This December marks our 4th wedding anniversary. I’m sure Danny never imagined when we got married that he would have to deal with a wife suffering from HG twice! He has truly exemplified the marriage vows we hear so often but take so lightly  – “I take you to be my wife, to have and to hold from this day forward, for better or for worse, for richer, for poorer, in sickness and in health, to love and to cherish; from this day forward until death do us part.” I’m so thankful for my fellow HG warrior. I would not have made it this far (34 weeks!) without him.

HG & the Holidays

We made it back to Los Angeles from the Bay Area yesterday! On Thanksgiving morning, I puked my breakfast. I wasn’t too shocked…but still kind of surprised since the last time I threw up was a month ago.

We celebrated Thanksgiving at the Palace Hotel in San Francisco. It was a grand, luxurious buffet! Unfortunately, after throwing up, my nausea was pretty bad so I couldn’t enjoy the food at all. It’s like the nausea masks the authentic taste of food.

The ride up and down the Bay Area was so difficult! Thankfully I didn’t throw up in the car but I was pretty nauseous during the whole drive and my pelvic pain and sciatic nerve pain definitely made the ride less than comfortable.

Then on Sunday, we were supposed to attend church service but when we got there, we found out they cancelled the service and instead the congregation was going to volunteer somewhere. At that point, I just wanted to go back to Danny’s grandmother’s home because I was on the verge of throwing up and the thought of volunteering does not sound pleasant when you’re nauseous!

I honestly thought that by Thanksgiving, I would be feeling a lot better but I guess the HG is still prevailing. I can’t believe how debilitating and long-lasting the HG’s been with this pregnancy.

The holidays can be pretty difficult for HGers. Thanksgiving and Christmas involve celebrations with a plethora of food and mingling with family and friends. It’s hard to enjoy those moments when you’re nauseous and/or vomiting. It’s frustrating to see everyone relishing their food when you can barely hold yours down. It’s also tough to socialize and engage in conversations with everyone when you’re nauseous. The nausea literally sucks the energy out of me; all my energy is spent on trying to keep a lid on the nausea. HG is a killjoy during the holidays.

It was wonderful to see my in-laws though. Thanks to my mom-in-law and sister-in-law, hubby and I got to see a movie (just the two of us) for the first time since February! And Annelise loved playing with her aunties, uncles and grandmas. These are the moments I am truly thankful for. And I can’t believe I survived two nightmare, 7 hour drives to and from the Bay Area!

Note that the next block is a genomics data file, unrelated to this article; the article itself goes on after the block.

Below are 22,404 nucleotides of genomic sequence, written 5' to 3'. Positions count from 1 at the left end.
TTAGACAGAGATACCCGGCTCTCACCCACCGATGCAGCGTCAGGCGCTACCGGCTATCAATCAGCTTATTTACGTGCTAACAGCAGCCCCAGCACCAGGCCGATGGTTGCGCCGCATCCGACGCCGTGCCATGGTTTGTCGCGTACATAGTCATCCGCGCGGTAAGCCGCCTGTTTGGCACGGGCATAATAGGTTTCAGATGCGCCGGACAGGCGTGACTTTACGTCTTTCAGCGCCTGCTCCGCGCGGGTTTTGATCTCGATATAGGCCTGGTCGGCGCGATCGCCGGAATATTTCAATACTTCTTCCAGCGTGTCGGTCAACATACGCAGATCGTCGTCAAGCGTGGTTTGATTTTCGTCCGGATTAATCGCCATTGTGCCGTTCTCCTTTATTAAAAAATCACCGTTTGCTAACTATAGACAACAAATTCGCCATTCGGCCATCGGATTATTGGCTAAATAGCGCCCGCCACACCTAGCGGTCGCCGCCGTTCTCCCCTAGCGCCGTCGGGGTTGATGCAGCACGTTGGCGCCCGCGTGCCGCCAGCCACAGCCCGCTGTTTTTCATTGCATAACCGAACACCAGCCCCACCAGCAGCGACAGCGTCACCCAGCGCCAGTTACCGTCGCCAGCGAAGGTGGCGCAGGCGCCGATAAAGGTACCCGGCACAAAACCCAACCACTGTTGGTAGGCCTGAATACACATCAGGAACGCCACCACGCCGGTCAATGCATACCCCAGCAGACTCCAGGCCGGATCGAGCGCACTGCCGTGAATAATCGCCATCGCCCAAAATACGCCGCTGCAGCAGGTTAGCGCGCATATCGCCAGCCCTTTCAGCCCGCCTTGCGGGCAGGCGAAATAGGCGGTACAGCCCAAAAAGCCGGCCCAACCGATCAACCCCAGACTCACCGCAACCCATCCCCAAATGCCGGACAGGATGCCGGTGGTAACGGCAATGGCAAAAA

The Palace Hotel, SF

A Mother’s Love

I made it to my 28th week of an HG pregnancy! Thank the Lord for sustaining me thus far.

One of my biggest supporters throughout this pregnancy has been my mom. I don’t think I appreciate her nearly as much as I should. Only a mother would do half the things she’s done for me to help me survive the hyperemesis.

I stayed at my parents’ home for two months from June to August while I underwent in-home IV treatment. We decided that it would be best for me to stay at my parents so that it would be easier for them to take care of me as well as my daughter since I was physically unable to take care of Annelise at the time.

My mom is a nurse by profession so that came in quite handy during the IV treatment. I felt quite safe at home knowing that my mom would know when the IV had gone south and would require a change. She administered Phenergan (anti-nausea medication) through the IV for me at night.

Because my nausea was so bad, I had a really hard time taking a shower (the motion of even standing up and washing my hair was enough to cause a puking episode). I also had no energy to take a shower regularly. So my mom took up the tedious chore of washing my hair once a week just so that I didn’t look like a complete barbarian. She endured my frustrated screams at her to hurry up because even the smell of shampoo would send me over the edge. She also faithfully administered glycerin suppositories when I was extremely constipated (gross, I know!). I don’t think anyone but a mom would be willing to do that!

One time I was taking a shower and I got extremely nauseous from the heat of the water and I vomited my entire lunch onto the tub. The shower drain started getting clogged…so I yelled for my mom to come help me. She scooped all the vomit out of the tub.

On top of all this, my mom (on her days off from work) took care of my daughter. It was quite a stressful time for all of us – it’s an understatement to say that my parents were drained after a long day of taking care of me as well as my active toddler!

All of these things were amazing for my mom to do but I think what I’m most thankful for is her simple, unconditional love. I had so much frustration and anger regarding my pregnancy – it inevitably would come out in emotional outbursts toward my mom. And yet she chose to stand by me despite my frequent, ugly temper tantrums…

A mother’s love knows no bounds, can lift you up in the darkest moments of life. A mother’s love is unique is its ways and can be the most persistent and constant of loves that we’ll ever experience. It is probably the most thankless job in the world but it can be a glorious gift for her children. 

Here I am at 28 weeks about to become a mom of two soon. I hope that I can, one day, show this kind of unwavering love to my little ones.